I was startled out of my reverie, finding the middle-aged waitress leaning across the counter, her fingertips at the rim of my empty glass. I quickly nodded I was, keen to return my hopefully unnoticed gaze to the grizzled-looking gentleman in the hunting jacket and earflaps, who had just settled upon the territory of my scrutiny, the morning’s Op-Ed page. He held the section of paper against his lap, a shield behind which rose a steady tower of steam from his unattended coffee. I caught a squint and a furrow come to his brow as he followed the lines of my clandestine illustration, to the bottom, where he brought his eyes closer to the paper in order to read the caption I had created using rub-off prestype. I watched breathless, seeing him roll his shoulders and begin to lower the paper, positioning it as I had intended. I could hardly believe it, he was actually following my instructions, doing something I imagined he had never been asked to do with a morning paper in his life.
     It was a moment of victory, one I hadn’t expected to see, for it was almost seven-thirty and I had yet to witness a single reader do more than stare perplexed and move on in silent irritation after encountering my “groundbreaking statement of artistic purpose”. But here he was, the proof of my obvious genius, the blue collar Joe, the no-nonsense vessel into which I would pour my ideas. I straightened my back, rising high against the Formica counter. When the waitress slid my third glass of juice before me I almost declared out loud “Do you
see that? That guy’s folding his paper and holding it up to his face! And I made him do it – with art!”
     But my elation was short-lived. A moment later, the man was shaking his head in apparent confusion and rustling on to the next page, my monumental achievement pressed again into obscurity between the wrinkled pages of a journal that would soon be mingled with the morning’s coffee filters and cigarette butts, lost at the bottom of a neglected garbage can.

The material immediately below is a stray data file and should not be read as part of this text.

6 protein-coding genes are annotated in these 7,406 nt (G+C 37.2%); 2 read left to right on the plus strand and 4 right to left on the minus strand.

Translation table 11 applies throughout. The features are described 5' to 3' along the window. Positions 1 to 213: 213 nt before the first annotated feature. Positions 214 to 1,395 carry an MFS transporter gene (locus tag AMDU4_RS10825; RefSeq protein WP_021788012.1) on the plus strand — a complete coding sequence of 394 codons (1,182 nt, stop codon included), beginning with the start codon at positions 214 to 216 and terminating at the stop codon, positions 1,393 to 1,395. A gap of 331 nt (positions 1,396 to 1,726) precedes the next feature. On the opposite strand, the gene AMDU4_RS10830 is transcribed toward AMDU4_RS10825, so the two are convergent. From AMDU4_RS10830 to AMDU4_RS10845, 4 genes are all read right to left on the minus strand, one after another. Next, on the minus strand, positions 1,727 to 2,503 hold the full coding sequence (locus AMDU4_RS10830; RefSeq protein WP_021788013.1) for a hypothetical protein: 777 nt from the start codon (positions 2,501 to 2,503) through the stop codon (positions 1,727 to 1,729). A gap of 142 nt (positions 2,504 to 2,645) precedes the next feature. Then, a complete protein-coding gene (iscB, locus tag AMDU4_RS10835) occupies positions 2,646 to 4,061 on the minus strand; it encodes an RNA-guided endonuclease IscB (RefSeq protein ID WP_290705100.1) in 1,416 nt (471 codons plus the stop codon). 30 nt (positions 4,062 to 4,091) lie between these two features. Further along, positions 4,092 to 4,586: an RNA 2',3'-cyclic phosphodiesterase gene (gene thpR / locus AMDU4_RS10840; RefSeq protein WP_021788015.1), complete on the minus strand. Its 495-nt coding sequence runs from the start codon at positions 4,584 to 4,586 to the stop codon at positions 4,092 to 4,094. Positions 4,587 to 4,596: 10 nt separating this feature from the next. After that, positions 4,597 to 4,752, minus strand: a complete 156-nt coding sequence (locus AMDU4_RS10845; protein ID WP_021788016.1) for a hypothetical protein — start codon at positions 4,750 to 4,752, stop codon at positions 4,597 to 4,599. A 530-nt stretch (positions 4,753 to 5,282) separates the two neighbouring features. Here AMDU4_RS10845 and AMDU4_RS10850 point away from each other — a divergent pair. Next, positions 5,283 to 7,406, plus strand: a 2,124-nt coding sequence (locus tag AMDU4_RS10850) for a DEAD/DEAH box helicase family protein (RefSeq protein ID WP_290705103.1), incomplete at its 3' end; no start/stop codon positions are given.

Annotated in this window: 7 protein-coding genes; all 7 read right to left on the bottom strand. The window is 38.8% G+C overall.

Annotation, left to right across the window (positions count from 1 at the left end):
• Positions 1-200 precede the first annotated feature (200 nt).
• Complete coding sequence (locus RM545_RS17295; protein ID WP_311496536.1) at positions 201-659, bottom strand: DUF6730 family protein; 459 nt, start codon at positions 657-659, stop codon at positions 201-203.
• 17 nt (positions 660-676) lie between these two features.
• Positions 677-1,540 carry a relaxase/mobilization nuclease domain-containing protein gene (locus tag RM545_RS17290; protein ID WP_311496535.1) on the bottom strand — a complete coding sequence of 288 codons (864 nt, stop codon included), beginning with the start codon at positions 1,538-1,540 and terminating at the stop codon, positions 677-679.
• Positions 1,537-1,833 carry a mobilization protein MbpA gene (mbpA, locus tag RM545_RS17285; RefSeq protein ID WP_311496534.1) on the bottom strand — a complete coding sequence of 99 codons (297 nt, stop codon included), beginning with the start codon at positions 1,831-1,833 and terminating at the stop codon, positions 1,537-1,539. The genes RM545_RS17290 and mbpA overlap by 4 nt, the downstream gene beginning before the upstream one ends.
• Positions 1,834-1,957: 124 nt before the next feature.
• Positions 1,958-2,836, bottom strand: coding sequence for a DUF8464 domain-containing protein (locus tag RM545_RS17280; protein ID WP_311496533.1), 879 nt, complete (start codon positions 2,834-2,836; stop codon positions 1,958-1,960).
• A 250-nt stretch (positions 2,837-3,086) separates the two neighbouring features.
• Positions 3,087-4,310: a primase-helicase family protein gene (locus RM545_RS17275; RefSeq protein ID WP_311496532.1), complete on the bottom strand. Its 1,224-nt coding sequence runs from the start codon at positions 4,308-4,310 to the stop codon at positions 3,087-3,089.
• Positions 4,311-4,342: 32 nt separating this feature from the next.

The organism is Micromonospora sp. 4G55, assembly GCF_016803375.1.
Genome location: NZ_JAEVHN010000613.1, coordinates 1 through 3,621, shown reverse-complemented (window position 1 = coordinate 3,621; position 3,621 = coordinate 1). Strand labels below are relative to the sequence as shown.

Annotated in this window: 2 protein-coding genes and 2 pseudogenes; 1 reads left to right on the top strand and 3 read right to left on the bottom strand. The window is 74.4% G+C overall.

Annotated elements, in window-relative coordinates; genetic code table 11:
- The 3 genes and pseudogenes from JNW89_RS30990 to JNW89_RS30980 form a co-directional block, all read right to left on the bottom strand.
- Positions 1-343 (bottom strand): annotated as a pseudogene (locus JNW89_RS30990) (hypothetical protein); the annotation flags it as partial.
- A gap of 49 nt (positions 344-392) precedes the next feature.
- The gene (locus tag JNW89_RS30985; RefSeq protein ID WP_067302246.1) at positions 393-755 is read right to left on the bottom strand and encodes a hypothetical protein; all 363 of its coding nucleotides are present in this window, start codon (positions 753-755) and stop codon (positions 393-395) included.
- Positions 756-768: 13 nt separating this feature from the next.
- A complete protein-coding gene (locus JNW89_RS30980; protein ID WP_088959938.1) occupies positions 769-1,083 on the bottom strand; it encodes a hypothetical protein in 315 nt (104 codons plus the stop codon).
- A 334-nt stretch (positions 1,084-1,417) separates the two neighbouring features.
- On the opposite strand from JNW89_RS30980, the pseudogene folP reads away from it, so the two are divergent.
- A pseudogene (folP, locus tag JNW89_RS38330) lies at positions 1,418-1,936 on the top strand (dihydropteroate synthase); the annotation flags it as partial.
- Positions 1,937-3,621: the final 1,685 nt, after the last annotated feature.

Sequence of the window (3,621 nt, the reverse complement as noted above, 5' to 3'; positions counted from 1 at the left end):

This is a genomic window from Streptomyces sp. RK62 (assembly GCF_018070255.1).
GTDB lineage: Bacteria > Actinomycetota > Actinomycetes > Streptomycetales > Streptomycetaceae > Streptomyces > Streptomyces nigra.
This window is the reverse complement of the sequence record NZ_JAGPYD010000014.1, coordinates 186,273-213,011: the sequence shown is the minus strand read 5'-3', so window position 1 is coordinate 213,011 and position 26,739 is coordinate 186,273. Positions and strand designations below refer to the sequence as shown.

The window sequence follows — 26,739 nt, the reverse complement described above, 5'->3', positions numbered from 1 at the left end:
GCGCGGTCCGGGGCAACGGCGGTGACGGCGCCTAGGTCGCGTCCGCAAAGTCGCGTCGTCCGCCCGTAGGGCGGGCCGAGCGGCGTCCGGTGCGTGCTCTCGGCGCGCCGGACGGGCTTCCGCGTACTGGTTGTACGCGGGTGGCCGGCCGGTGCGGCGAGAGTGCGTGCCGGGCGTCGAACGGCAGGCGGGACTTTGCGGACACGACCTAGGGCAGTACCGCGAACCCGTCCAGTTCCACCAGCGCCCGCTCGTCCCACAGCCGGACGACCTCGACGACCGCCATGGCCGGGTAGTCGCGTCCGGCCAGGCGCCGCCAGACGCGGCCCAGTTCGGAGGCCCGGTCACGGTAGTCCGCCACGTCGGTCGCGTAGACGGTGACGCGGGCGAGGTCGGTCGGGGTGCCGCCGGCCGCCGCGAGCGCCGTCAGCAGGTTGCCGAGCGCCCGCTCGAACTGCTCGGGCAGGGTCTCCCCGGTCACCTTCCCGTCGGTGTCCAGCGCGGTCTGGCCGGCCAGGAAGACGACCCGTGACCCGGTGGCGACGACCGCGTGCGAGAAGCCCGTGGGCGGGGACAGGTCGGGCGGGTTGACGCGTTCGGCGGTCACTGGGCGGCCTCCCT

To such events do we ascribe experience, the teeth-cutting to a perspective beyond youthful idealism, the lesson learned of our own insignificance to the greater scheme and unfolding of things, but it is still hard for me to not feel that swelling in my chest, that electric moment when I thought I had conquered the world, when I truly believed the images and ideas generated within my skull could reach out and shape the reality of others, if only in a operatively tactile way. And I suppose that feeling has never quite gone away, not completely, not after all the years between then and now, as I continue to struggle through the mornings, my pen and paper the prime tools of my trade. If I can leave anything of permanence with the work I do, be it the editorial cartoons, the sequential narratives, even the more decorative illustrations I am regularly commissioned to produce, I hope it might be to impart that perseverance is its own reward, that sticking to one’s strengths, no matter how meager the return, is something more than just the foolish bluff of a soul forged through idealism, that it can be the validation of oneself, in a world all too eager to wear that spirit down. I also want to believe that it makes a difference, somewhere, to someone, even those no longer tethered to these unfolding days.


Dedicated to the memory and art of Robert Patla.